Thursday, 28 June 2007
The Monarchy -- Value for Money
Today saw the publication of the Royal Finances Annual report, which includes details of public expenditure. Once again the report revealed that the cost of the Monarchy to each UK taxpayer is a mere 62 pence per annum, which is the approximate cost of a chocolate bar or, to quote the Buckingham Palace press release, is "less than the price of two first class stamps". When one considers that in exchange for this paltry sum Britain receives the benefits of 1,000 years of stability and continuity, including the world's oldest democratic constitution, one really must consider this the deal of the century. The deal is even better for tax payers in Her Majesty's other realms as they do not have to bear any of these costs (although they must bear the costs of their own Governors-General, Governors, Lieutenant Governors, State Governors etc., as well as the costs incurred during a Royal Homecoming)
The Report demonstrates that the Monarchy continues to bring value for money and as an institution is as far removed from the image of extravagance and proflicacy portrayed by its unfair critics as it is possible to be. Despite rising inflation and other increased costs, wise fiscal management by Sir Alan Reid, Keeper of the Prviy Purse, has resulted in expenditure for 2006-07 of £37.3 million, 0.3% lower than in the previous year. Indeed, Sir Alan reports that "the total cost of the Monarchy is now 7% lower in real terms than it was in 2001. The reduction in the amount of Head of State expenditure reflects the continuous attention the Royal Household pays to obtaining the best value for money in all areas of expenditure."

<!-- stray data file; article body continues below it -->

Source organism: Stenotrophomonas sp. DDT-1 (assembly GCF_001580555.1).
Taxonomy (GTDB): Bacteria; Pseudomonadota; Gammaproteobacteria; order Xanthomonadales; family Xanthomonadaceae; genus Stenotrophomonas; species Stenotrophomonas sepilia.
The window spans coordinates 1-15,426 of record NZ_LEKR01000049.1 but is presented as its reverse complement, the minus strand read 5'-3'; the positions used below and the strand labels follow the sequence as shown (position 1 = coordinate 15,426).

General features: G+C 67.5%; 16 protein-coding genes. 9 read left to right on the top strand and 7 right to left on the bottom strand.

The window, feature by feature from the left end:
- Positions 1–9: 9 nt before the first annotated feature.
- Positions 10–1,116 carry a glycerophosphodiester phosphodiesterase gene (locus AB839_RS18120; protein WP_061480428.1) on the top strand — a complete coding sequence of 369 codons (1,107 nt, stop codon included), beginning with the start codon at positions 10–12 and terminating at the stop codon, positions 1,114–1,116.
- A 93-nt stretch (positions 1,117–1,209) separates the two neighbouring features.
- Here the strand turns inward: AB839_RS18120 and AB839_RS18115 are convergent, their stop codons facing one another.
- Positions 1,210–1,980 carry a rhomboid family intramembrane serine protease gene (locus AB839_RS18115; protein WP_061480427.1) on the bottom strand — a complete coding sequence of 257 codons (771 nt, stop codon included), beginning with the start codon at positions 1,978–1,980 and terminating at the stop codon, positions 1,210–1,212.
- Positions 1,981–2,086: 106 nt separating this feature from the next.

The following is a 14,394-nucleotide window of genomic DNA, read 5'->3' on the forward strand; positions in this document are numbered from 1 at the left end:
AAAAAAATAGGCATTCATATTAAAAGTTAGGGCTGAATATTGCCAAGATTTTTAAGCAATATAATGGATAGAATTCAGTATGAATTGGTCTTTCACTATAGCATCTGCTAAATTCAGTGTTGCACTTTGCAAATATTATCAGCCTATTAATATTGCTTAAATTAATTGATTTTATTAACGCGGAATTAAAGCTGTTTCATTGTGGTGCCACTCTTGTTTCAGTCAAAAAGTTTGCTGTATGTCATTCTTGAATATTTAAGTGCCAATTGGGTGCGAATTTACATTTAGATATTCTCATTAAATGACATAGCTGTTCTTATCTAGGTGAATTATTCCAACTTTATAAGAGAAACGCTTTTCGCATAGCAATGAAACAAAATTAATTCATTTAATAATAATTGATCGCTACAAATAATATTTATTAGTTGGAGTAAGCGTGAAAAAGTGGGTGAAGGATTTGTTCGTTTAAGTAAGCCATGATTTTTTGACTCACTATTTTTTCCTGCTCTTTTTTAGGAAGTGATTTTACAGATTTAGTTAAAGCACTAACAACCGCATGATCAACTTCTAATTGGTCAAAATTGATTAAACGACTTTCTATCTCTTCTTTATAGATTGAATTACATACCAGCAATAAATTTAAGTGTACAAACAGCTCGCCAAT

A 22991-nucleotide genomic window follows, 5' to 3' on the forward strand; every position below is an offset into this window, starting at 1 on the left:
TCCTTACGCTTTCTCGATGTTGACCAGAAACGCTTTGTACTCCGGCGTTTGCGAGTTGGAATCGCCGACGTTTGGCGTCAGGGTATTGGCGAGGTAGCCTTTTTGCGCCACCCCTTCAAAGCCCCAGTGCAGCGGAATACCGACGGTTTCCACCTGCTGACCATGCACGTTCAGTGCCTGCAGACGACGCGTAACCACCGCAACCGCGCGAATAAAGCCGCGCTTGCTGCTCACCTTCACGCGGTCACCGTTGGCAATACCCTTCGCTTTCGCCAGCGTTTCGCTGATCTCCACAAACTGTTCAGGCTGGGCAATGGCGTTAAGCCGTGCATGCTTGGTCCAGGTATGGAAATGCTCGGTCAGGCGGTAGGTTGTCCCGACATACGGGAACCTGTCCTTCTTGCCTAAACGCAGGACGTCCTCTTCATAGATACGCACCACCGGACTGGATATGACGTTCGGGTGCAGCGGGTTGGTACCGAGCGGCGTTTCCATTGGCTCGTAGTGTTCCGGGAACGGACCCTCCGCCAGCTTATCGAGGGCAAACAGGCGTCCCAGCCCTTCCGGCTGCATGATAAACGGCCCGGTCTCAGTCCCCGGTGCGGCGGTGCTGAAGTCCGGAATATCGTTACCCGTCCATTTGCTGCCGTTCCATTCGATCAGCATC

A reduction of expenditure by 7% since 2001 is truly remarkable when one considers the very significant costs that the Monarchy has had to bear in recent years, not the least of which is the cost of increased security necessitated by the events triggered by the terrorist atrocities of September 11, 2001.
But it gets better. Sir Alan Reid continues: "In the current year there was a real decrease in expenditure of 2.7% due mainly to a reduction in refurbishment costs at the Palace of Holyroodhouse, offset by increased costs in dealing with a greater number of Freedom of Information enquiries."
Republicans often cite the cost of the Monarchy as an argument in favour of abolition, however, realistically, any British republic would require the creation of an office of "President" and the establishment and maintenance of such an office would be far from cheap, particularly when compared with the very reasonable cost of our modern Monarchy. Certainly the cost per person of the French and United States presidencies far exceeds 62 pence per person see HERE (and HERE).
Of course it must also be stressed that, in reality, the Monarchy does not cost taxpayers anything. In 1760 King George III agreed to surrender his income from hereditary revenues such as the Crown Estate in exchange for funding from the Civil List, which was funded by taxation. These hereditary revenues of the Crown, the proceeds of which now pass directly into state coffers, far exceed the sum of the annual Civil List.
For example, the Crown Estate alone generates annual revenue of approximately £200 million for the Treasury. If one substracts the £37 million pound annual cost of the Monarchy from this sum, the Monarchy benefits the Treasury (and the nation) to the tune of approximately £160 million per annum.
Criticising the cost of the Monarchy does become difficult when faced with such facts!